It's feeling very August on the estuary now. We've had an usually dry year, with less rainfall during the winter than we usually have. The snow pack on the mountains was much less considerable than we are accustomed to. June, usually a cool and rainy month here, defied its custom and chose instead to bring hot, sunny days, and now July appears to have taken the year off and swept us straight into late summer.
The grasses in the fields are seer and dry and and the licorice ferns along the roadside are already turning yellow. Red leaves have appeared among the green foliage of the cherry trees, and the broad green hands of the western maple leaves are crumbling into rust. It's worrisome.
Yet, even as I note these changes, I see beauty and life all around me too. When I brush against the dry grass along the edges of the trail, crowds of grasshoppers leap in unison, as if the very ground were springing to life and they, in their turn, bring hungry birds who hop along beside me as they forage for their breakfast.
The dry landscape burgeons with flowers delicate in appearance but tough enough to brave poor soil and dry conditions. Every roadside is lined with sudden hedges of blue chicory. A lover of heat, it stands waist high in every patch of gravel, springs up in cracks between sidewalk and curb, decorates patches of broken pavement in busy parking lots.
Equally hardy Queen Anne's lace favours quieter spots. It flourishes along the paths at the riverside and estuary, and decorates unmown fields with white lace embroidered over the heather-mauve gauze of the grass seed heads.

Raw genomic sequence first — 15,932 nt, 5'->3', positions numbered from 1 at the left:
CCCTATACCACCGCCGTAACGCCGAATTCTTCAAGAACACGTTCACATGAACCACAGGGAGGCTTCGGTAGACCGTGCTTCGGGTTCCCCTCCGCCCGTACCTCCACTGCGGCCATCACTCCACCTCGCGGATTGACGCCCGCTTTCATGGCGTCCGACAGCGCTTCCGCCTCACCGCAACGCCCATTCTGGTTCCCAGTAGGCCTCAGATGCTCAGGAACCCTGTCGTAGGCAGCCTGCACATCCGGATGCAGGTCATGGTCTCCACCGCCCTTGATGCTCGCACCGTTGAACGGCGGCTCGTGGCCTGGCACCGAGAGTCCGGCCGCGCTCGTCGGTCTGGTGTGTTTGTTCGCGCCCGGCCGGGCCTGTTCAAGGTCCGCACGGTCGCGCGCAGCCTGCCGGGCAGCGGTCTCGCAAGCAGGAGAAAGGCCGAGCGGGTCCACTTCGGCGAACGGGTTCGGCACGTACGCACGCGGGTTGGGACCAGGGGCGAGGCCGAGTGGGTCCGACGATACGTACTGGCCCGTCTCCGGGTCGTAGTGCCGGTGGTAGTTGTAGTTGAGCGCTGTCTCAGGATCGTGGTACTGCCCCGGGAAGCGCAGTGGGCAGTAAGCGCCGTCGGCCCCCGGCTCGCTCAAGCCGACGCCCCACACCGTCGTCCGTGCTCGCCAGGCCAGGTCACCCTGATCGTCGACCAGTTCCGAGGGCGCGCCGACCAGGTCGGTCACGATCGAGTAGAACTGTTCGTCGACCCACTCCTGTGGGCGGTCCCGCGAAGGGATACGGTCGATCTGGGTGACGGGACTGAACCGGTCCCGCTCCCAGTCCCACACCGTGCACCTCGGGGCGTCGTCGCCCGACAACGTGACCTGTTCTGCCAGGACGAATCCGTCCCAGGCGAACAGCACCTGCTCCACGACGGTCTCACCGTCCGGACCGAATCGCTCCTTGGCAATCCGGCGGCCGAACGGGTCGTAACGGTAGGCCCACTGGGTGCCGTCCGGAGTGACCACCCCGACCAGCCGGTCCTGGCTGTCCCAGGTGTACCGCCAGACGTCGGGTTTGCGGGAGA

Dandelions, who had their first bloom in early spring, have now matured a second generation of bright sunny flowers that cover entire hillside meadows with yellow polka dots spotted across the green.
Plumes of goldenrod are opening. They stand in crowds, grouped at intervals along the edges of roadsides and trails, their yellow-gold flower heads looking from a distance more like feather than plant.
Bright yellow tansy is blooming now too, it's flowers dry-looking as soon as they open, its tough stems holding them tall above the surrounding grasses while its roots seek deep in the ground for moisture.
At the dappled edges between field and tree, stands of bright fireweed have shot up, some taller than a man, with strong stems, willow-shaped leaves and spear shaped raecemes of magenta blooms.
Through all this colour rabbits and deer, pheasants and quail, sparrows and finches, move constantly and, overhead, eagles soar, sometimes pursued by noisy crows. Constant herons fish the shallow waters of river and bay, and solitary ravens croak from nearby trees.
It's easy to worry about what "should be," and we are all inclined to compare what is now to what is "normal," but nature goes on about her business unconcerned by any standards or comparisons small humans may impose. In her timeless rounds she is endlessly adaptive, and daily presents us with a thousand different answers to our questions and concerns. She cares not one whit whether we are there or not and, while she changes in response to us, she stitches upon a larger canvas than we - with our narrow vision and small definitions - can begin to see the edges of.
There is something soothing in that greatness. As I watch the landscape, and absorb the million shades of light and colour, as I observe the endless variations of life around me, my worries and concerns fade to insignificance and I am absorbed into the tapestry. I am part of a greater picture and, although every stitch contributes to the fabric of the whole, the whole is greater than the sum of any of its parts. The stitches may change colour or shape or form, and some may be unsewn and then made again as something new but, in nature as in life, nothing is wasted.
All things go on forever.
There is peace in that.
Have a joyful day today. Stop for a moment to draw a breath and look around you. Enjoy your view of the great tapestry, and know in your heart that your stitches contribute to it too.